one  CA  certificate.   The  files are looked up by the CA subject name hash value,
	      which must hence be available. If more than one CA certificate with the  same  name
	      hash  value  exist,  the	extension  must be different (e.g. 9d66eef0.0, 9d66eef0.1
	      etc). The search is performed in the ordering of the extension  number,  regardless
	      of other properties of the certificates. Use the c_rehash utility (from the OpenSSL
	      distribution) to create the necessary links.

       tls_ca_cert_file (No default; set either this or tls_ca_cert_dir)
	      File containing the X509 Certificate Authority certificates in PEM format which are
	      to  be  recognized  by the client in SSL/TLS connections. This setting takes prece-
	      dence over tls_ca_cert_dir.

       tls_cert (No default; you must set this)
	      File containing client's X509 certificate to be used by the client in SSL/ TLS con-
	      nections.

       tls_key (No default; you must set this)
	      File containing the private key corresponding to the above tls_cert.

       tls_require_cert (default: no)
	      Whether  or  not	to  request server's X509 certificate and check its validity when
	      establishing SSL/TLS connections.  The supported values are no and yes.

	      With no, the server certificate trust chain is not checked, but with OpenLDAP prior
	      to  2.1.13,  the	name  in  the server certificate must still match the LDAP server
	      name. With OpenLDAP 2.0.0 to 2.0.11 the server name is  not  necessarily	what  you
	      specified,  rather  it is determined (by reverse lookup) from the IP address of the
	      LDAP server connection.  With  OpenLDAP  prior  to  2.0.13,  subjectAlternativeName
	      extensions  in  the LDAP server certificate are ignored: the server name must match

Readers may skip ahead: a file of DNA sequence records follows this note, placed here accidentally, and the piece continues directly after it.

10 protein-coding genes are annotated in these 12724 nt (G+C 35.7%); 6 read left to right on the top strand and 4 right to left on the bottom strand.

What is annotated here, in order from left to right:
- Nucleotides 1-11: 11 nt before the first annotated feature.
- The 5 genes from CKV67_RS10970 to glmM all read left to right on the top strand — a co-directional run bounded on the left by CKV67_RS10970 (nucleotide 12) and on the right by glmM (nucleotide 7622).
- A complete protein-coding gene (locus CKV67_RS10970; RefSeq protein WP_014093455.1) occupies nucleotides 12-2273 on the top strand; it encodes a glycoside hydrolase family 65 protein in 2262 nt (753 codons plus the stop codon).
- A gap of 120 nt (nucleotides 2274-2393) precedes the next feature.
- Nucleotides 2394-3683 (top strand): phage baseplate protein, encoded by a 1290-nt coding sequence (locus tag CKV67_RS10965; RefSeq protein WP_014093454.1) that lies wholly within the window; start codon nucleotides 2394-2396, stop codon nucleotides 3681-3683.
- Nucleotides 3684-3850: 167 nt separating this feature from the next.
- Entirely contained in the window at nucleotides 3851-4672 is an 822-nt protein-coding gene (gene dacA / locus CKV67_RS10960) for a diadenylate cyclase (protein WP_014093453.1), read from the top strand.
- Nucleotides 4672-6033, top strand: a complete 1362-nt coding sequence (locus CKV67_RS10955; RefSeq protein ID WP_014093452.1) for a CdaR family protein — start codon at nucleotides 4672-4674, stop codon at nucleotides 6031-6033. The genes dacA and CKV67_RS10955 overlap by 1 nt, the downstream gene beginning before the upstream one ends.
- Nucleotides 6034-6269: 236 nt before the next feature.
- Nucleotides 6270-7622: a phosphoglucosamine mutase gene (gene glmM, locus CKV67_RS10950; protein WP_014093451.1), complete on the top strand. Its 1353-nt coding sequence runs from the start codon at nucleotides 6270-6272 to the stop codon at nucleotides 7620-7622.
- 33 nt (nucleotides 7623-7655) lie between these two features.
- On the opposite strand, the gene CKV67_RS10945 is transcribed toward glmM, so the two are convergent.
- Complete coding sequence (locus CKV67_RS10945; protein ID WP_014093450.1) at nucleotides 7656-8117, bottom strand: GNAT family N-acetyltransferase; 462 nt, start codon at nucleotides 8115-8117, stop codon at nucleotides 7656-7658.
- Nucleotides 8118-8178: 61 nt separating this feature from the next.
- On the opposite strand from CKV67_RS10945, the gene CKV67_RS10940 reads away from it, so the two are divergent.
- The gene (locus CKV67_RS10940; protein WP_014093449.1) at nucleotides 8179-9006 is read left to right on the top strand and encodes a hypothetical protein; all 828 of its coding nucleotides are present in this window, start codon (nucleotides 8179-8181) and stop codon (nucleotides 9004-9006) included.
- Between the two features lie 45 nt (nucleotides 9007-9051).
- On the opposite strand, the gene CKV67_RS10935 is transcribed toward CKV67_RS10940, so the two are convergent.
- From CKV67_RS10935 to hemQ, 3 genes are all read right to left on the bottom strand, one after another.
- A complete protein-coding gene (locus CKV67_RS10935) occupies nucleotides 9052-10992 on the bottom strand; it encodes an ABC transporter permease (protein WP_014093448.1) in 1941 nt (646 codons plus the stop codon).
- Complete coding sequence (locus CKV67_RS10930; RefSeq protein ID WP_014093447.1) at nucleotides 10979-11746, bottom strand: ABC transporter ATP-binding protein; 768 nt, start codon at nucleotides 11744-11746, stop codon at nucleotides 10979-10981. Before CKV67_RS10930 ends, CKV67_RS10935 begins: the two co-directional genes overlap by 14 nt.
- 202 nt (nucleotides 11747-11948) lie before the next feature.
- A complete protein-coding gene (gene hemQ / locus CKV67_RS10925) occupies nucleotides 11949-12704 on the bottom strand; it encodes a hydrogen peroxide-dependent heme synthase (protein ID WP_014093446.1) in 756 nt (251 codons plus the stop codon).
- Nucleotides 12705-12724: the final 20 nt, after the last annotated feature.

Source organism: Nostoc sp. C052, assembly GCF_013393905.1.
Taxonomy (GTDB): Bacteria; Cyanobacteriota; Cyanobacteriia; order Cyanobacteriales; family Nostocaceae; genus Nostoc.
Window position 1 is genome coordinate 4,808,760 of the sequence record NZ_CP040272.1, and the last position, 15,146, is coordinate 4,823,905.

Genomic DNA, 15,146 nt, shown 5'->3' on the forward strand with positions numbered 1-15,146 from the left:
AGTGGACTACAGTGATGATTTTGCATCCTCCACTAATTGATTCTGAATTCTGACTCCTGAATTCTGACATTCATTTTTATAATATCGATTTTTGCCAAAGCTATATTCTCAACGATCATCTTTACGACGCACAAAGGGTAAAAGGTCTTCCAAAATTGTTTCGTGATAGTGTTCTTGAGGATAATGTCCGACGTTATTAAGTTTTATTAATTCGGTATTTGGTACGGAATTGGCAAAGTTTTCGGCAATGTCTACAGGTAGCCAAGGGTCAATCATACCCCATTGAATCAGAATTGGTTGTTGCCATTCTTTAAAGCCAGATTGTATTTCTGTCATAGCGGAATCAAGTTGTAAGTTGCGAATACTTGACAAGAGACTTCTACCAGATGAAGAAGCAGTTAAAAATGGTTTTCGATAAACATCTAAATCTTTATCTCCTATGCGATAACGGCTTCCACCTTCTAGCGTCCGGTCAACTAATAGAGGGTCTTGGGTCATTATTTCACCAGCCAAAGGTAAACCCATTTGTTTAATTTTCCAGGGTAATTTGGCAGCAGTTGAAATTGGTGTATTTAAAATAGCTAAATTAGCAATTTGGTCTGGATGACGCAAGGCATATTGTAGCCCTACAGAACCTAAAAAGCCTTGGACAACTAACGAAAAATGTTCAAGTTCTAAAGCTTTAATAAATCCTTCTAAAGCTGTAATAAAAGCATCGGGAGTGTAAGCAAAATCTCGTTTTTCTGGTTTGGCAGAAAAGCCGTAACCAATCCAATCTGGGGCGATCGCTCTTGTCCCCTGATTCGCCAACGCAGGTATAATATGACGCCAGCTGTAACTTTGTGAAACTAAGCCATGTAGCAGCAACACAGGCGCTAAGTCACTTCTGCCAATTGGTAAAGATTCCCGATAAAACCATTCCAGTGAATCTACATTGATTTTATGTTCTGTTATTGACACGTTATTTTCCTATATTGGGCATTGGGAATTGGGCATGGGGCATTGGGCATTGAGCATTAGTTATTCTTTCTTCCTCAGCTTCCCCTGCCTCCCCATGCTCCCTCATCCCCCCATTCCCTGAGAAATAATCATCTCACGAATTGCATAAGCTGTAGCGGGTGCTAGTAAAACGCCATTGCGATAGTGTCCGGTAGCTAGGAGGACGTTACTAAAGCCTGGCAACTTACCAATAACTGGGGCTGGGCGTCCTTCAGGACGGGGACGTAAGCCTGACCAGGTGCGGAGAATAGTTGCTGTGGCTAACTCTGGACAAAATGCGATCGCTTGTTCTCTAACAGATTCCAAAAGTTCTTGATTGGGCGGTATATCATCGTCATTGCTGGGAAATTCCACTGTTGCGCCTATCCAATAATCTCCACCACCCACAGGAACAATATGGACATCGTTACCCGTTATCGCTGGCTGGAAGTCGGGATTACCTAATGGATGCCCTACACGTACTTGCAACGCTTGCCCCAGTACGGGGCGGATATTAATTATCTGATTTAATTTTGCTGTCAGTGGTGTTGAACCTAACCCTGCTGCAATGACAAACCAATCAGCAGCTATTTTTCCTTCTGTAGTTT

the  subject  CommonName.  The  no  setting  corresponds	to  the  never	value  of
	      TLS_REQCERT in LDAP client configuration files.

	      Don't  use  TLS  with OpenLDAP 2.0.x (and especially with x <= 11) if you can avoid
	      it.

	      With yes, the server certificate must be	issued	by  a  trusted	CA,  and  not  be
	      expired.	The  LDAP server name must match one of the name(s) found in the certifi-
	      cate (see above for OpenLDAP library version dependent behavior). The  yes  setting
	      corresponds to the demand value of TLS_REQCERT in LDAP client configuration files.

	      The  "try" and "never" values of TLS_REQCERT have no equivalents here. They are not
	      available with OpenLDAP 2.0, and in any case have questionable security properties.
	      Either you want TLS verified LDAP connections, or you don't.

	      The  yes	value  only  works correctly with Postfix 2.5 and later, or with OpenLDAP
	      2.0. Earlier Postfix releases or later OpenLDAP releases don't work  together  with
	      this  setting. Support for LDAP over TLS was added to Postfix based on the OpenLDAP
	      2.0 API.

       tls_random_file (No default)
	      Path of a file to obtain random bits from when /dev/[u]random is not available,  to
	      be used by the client in SSL/TLS connections.

       tls_cipher_suite (No default)
	      Cipher suite to use in SSL/TLS negotiations.

EXAMPLE
       Here's  a  basic  example  for  using  LDAP  to	look up local(8) aliases.  Assume that in
       main.cf, you have:

	   alias_maps = hash:/etc/aliases,
		   ldap:/etc/postfix/ldap-aliases.cf

       and in ldap:/etc/postfix/ldap-aliases.cf you have:

	   server_host = ldap.example.com
	   search_base = dc=example, dc=com

       Upon receiving mail for a local address "ldapuser" that isn't found  in	the  /etc/aliases
       database,  Postfix  will search the LDAP server listening at port 389 on ldap.example.com.
       It will bind anonymously, search for any directory  entries  whose  mailacceptinggeneralid
       attribute  is  "ldapuser", read the "maildrop" attributes of those found, and build a list
       of their maildrops, which will be treated as RFC822 addresses to which the message will be
       delivered.

SEE ALSO
       postmap(1), Postfix lookup table manager
       postconf(5), configuration parameters
       mysql_table(5), MySQL lookup tables
       pgsql_table(5), PostgreSQL lookup tables

README FILES
       Use "postconf readme_directory" or "postconf html_directory" to locate this information.
       DATABASE_README, Postfix lookup table overview
       LDAP_README, Postfix LDAP client guide

LICENSE
       The Secure Mailer license must be distributed with this software.

AUTHOR(S)
       Carsten	Hoeger,  Hery  Rakotoarisoa,  John  Hensley, Keith Stevenson, LaMont Jones, Liviu
       Daia, Manuel Guesdon, Mike Mattice, Prabhat K Singh, Sami Haahtinen, Samuel Tardieu,  Vic-
       tor Duchovni, and many others.

										    LDAP_TABLE(5)